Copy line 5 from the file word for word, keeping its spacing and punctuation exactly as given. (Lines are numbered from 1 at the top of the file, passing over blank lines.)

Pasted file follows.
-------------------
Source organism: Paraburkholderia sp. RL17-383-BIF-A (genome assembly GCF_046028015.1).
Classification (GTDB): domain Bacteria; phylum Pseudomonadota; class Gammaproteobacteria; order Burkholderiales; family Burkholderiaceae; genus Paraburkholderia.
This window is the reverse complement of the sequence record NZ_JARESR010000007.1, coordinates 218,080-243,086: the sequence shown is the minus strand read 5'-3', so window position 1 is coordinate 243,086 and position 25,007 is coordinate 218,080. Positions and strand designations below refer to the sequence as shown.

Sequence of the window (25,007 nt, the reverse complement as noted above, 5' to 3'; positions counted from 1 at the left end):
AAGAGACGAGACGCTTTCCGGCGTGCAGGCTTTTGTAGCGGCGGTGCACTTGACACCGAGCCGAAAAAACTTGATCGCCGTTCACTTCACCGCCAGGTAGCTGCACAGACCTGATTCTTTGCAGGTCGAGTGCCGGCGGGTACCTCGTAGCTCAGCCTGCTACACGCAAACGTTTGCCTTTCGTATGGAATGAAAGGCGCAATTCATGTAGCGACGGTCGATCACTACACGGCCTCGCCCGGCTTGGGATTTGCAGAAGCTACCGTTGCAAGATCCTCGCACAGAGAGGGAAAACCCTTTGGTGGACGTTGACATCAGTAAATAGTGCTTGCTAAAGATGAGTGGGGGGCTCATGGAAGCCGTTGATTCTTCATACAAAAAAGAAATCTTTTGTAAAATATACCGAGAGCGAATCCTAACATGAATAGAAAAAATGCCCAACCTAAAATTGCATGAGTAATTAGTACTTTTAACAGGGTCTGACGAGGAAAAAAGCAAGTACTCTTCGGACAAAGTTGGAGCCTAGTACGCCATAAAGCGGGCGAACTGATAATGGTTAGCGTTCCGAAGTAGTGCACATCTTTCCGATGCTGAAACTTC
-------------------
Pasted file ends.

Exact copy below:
AAGAGACGAGACGCTTTCCGGCGTGCAGGCTTTTGTAGCGGCGGTGCACTTGACACCGAGCCGAAAAAACTTGATCGCCGTTCACTTCACCGCCAGGTAGCTGCACAGACCTGATTCTTTGCAGGTCGAGTGCCGGCGGGTACCTCGTAGCTCAGCCTGCTACACGCAAACGTTTGCCTTTCGTATGGAATGAAAGGCGCAATTCATGTAGCGACGGTCGATCACTACACGGCCTCGCCCGGCTTGGGATTTGCAGAAGCTACCGTTGCAAGATCCTCGCACAGAGAGGGAAAACCCTTTGGTGGACGTTGACATCAGTAAATAGTGCTTGCTAAAGATGAGTGGGGGGCTCATGGAAGCCGTTGATTCTTCATACAAAAAAGAAATCTTTTGTAAAATATACCGAGAGCGAATCCTAACATGAATAGAAAAAATGCCCAACCTAAAATTGCATGAGTAATTAGTACTTTTAACAGGGTCTGACGAGGAAAAAAGCAAGTACTCTTCGGACAAAGTTGGAGCCTAGTACGCCATAAAGCGGGCGAACTGATAATGGTTAGCGTTCCGAAGTAGTGCACATCTTTCCGATGCTGAAACTTC